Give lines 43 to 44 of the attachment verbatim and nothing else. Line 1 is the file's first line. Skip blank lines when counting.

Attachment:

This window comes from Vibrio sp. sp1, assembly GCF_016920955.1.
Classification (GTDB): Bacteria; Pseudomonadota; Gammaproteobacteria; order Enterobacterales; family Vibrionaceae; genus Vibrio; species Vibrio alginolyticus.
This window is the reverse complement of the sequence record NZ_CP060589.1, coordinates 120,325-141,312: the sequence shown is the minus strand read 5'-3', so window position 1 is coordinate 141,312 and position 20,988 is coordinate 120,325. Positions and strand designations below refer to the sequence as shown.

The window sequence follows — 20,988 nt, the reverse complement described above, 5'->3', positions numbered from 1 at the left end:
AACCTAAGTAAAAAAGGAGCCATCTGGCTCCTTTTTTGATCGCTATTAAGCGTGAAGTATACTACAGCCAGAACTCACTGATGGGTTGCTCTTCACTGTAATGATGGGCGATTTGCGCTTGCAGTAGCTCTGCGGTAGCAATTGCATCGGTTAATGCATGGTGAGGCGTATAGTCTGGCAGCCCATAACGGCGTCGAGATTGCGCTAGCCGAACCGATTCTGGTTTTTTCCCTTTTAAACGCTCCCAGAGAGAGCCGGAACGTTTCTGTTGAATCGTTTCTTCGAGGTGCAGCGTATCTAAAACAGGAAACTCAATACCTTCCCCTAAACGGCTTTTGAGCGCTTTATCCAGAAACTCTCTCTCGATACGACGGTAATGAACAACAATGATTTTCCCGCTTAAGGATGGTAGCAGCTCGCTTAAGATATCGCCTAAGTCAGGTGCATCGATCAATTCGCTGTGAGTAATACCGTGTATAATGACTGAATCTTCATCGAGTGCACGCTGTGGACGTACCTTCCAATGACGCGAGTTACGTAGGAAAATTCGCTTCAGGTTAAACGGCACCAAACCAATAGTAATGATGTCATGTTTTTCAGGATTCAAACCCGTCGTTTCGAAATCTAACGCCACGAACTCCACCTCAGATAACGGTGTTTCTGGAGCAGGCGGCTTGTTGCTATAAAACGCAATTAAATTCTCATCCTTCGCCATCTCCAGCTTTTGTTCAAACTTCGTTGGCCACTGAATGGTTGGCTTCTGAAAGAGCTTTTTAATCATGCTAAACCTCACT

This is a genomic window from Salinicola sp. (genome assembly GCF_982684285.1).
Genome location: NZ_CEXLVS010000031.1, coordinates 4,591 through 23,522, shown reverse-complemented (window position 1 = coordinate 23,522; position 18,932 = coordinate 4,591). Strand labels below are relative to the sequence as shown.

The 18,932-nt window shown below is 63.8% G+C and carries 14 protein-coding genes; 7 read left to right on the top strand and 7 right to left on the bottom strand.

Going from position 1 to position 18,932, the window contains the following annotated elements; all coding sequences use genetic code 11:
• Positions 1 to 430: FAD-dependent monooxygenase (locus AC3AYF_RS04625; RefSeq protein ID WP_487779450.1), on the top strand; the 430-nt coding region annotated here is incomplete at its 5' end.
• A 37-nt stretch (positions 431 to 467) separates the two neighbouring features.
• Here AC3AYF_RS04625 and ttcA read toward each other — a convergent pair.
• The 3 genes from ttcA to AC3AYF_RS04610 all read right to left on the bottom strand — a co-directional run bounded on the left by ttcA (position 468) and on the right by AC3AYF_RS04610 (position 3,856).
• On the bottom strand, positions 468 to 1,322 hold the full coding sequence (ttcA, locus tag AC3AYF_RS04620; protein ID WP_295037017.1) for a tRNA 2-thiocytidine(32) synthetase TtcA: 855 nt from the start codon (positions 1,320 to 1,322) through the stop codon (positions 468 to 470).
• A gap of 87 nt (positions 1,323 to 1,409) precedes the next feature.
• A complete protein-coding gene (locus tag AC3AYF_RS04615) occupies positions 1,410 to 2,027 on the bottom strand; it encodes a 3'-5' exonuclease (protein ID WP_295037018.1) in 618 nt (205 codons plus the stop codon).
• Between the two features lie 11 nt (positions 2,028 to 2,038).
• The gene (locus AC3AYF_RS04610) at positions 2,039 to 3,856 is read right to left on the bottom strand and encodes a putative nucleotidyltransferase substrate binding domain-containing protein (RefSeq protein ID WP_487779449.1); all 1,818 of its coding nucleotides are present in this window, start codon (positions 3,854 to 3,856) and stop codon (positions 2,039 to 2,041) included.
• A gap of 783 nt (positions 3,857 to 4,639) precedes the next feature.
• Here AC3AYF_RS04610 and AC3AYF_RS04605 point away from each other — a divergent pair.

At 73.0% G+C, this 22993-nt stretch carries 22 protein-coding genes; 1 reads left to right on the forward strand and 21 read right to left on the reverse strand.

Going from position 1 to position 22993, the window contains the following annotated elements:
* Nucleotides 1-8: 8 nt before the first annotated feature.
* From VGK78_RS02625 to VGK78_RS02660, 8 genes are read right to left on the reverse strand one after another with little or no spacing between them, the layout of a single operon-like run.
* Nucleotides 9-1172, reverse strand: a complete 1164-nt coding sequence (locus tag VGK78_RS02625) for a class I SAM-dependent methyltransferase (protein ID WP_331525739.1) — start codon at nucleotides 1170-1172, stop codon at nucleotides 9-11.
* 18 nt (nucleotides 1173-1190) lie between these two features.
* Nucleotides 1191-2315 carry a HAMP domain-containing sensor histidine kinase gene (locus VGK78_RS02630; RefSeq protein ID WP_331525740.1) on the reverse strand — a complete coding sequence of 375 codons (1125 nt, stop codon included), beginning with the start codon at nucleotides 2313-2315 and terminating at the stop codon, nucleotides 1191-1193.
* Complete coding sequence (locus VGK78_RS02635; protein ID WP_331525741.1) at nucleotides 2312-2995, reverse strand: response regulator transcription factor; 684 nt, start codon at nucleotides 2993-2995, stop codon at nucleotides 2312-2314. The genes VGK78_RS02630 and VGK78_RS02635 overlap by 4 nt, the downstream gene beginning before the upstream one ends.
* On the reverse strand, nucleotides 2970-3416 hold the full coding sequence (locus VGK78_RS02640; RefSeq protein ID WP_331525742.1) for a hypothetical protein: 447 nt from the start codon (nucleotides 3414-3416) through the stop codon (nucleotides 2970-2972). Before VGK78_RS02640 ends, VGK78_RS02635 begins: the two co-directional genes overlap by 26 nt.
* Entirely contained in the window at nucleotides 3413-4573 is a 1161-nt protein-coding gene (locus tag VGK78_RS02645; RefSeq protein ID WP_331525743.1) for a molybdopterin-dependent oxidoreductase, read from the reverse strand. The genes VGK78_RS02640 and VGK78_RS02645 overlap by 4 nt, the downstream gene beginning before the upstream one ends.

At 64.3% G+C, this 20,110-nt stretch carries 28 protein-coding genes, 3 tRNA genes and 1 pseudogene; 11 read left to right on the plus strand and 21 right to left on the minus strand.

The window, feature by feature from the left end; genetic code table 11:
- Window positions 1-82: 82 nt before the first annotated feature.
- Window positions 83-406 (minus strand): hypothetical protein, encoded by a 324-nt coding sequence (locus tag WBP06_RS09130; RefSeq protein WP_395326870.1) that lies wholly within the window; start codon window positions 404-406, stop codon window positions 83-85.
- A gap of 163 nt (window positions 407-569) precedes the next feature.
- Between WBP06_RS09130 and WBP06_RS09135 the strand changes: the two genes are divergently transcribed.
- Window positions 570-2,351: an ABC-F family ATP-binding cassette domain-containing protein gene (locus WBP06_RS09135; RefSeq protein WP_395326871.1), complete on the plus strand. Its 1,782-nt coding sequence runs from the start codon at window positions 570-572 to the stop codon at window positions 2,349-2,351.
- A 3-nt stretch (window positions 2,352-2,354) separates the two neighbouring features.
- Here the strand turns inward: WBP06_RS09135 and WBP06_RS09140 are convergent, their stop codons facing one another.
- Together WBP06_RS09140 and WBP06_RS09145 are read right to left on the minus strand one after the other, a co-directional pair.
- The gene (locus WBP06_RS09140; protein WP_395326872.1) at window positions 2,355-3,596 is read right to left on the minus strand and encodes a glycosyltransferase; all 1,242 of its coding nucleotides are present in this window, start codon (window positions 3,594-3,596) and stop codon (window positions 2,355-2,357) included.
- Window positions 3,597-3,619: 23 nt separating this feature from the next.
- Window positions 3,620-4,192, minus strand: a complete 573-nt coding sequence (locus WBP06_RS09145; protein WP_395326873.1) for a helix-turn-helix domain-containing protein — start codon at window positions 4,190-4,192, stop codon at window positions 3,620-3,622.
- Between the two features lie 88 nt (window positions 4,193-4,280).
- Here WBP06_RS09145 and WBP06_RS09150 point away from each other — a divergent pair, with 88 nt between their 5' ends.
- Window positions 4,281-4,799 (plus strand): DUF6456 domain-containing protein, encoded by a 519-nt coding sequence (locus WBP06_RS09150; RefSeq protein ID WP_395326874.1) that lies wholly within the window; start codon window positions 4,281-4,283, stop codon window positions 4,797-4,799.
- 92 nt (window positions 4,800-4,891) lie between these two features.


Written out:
- Window positions 3,620-4,192, minus strand: a complete 573-nt coding sequence (locus WBP06_RS09145; protein WP_395326873.1) for a helix-turn-helix domain-containing protein — start codon at window positions 4,190-4,192, stop codon at window positions 3,620-3,622.
- Between the two features lie 88 nt (window positions 4,193-4,280).